The amount you are eligible to receive is determined by the cost of your school, your year of education, and whether you are a dependent or not. This table from the Department of Education shows loan limits for the current school year:
Year in school
Annual loan limits for dependent students whose parents are able to obtain PLUS loans
Amounts for independent students and dependent students whose parents are unable to obtain PLUS loans
$5,500, with no more than $3,500 of this in subsidized loans
$9,500, with no more than $3,500 of this in subsidized loans
$6,500, with no more than $4,500 of this in subsidized loans
$10,500, with no more than $4,500 of this in subsidized loans
Third year and beyond
$7,500, with no more than $5,500 of this in subsidized loans
$12,500, with no more than $5,500 of this in subsidized loans
The aggregate loan limit is $31,000 for dependent students, with no more than $23,000 of that in subsidized loans. Independent students can receive $57,500 in undergraduate loans with the same limit on subsidized loans.
PLUS Loans are federal loans specifically for graduate students or parents/guardians who are helping to provide financial assistance to their college students.
Students must complete the FAFSA before parents or guardians can qualify for a PLUS Loan. It's important to note that people with adverse credit histories may not qualify for PLUS Loans.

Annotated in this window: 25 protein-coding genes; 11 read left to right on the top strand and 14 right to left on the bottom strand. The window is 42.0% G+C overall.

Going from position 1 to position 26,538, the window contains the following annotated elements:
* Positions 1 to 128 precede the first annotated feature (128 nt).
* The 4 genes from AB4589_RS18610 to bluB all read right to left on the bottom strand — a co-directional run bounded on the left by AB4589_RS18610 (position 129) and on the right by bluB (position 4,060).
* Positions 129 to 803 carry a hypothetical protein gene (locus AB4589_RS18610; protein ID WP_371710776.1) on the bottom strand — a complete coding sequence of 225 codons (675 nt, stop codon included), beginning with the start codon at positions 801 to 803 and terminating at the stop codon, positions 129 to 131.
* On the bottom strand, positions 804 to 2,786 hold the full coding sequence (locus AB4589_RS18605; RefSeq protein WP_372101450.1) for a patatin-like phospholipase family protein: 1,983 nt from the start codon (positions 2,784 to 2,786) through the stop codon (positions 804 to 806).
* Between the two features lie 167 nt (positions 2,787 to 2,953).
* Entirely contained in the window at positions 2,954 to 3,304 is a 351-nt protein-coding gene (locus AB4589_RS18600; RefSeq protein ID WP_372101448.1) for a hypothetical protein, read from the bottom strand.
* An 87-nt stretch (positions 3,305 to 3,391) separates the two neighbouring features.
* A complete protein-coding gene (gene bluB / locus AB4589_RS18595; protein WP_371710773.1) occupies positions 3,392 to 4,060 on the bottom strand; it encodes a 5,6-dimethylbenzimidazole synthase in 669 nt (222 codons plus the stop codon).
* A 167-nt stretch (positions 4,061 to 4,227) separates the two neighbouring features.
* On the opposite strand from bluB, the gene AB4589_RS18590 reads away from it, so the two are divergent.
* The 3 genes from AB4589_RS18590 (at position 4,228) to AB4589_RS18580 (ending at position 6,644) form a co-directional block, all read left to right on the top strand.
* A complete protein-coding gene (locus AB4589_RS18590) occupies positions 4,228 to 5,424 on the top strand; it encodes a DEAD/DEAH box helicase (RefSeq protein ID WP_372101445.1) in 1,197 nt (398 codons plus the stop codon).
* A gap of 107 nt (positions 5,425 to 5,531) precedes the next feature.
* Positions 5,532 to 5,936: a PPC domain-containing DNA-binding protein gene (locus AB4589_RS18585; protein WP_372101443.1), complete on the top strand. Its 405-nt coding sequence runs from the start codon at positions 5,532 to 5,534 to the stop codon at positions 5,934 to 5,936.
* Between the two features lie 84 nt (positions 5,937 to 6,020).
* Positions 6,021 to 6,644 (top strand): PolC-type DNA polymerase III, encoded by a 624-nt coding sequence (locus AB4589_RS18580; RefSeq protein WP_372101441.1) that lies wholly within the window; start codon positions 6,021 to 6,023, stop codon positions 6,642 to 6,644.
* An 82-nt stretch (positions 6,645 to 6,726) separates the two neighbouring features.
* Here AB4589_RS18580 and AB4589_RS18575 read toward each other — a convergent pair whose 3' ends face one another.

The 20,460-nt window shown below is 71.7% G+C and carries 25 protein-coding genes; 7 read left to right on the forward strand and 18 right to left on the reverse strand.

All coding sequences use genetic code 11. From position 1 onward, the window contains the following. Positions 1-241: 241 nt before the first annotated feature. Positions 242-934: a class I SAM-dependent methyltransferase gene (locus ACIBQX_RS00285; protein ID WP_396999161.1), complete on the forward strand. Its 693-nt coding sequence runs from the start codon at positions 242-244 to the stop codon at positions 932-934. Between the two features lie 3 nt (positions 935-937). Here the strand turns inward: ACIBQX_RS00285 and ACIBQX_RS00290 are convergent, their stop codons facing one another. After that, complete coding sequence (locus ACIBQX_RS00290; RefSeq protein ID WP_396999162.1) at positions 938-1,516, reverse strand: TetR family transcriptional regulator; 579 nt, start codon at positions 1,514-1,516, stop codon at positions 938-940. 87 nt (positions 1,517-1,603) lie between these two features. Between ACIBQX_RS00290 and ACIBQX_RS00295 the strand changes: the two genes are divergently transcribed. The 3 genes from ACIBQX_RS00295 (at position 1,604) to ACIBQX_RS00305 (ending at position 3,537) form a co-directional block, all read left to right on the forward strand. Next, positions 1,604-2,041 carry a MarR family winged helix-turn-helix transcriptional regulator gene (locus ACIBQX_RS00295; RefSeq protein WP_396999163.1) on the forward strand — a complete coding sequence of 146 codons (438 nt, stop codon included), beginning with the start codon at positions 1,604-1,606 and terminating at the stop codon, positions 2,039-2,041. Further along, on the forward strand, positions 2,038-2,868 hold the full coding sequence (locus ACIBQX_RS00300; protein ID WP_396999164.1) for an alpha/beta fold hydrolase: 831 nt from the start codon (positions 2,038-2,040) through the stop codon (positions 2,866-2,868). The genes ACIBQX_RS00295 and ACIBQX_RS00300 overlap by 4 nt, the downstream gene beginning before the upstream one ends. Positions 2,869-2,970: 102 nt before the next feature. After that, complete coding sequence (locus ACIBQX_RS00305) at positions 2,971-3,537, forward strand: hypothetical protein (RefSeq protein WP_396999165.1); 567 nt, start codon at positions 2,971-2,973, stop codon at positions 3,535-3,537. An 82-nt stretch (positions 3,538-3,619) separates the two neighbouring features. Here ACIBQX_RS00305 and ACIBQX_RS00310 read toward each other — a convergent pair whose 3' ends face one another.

Many businesses, foundations, and charitable organizations offer scholarships for community college students. You can apply for—and receive—multiple scholarships that together could cover a large portion of your costs. These types of scholarship applications frequently require only submission of an essay and a copy of your transcript.
Katie Taylor is a content writer and editor with expertise in law and policy, finance, and entrepreneurship. She writes for startups and small businesses about everything from bookkeeping to telecom. Her work has been featured in The Washington Post and SheKnows.com. She is continuing to pay off law school loans and lives in Richmond, Vermont with her wife, son, and an unruly dog. Read more by Katie Taylor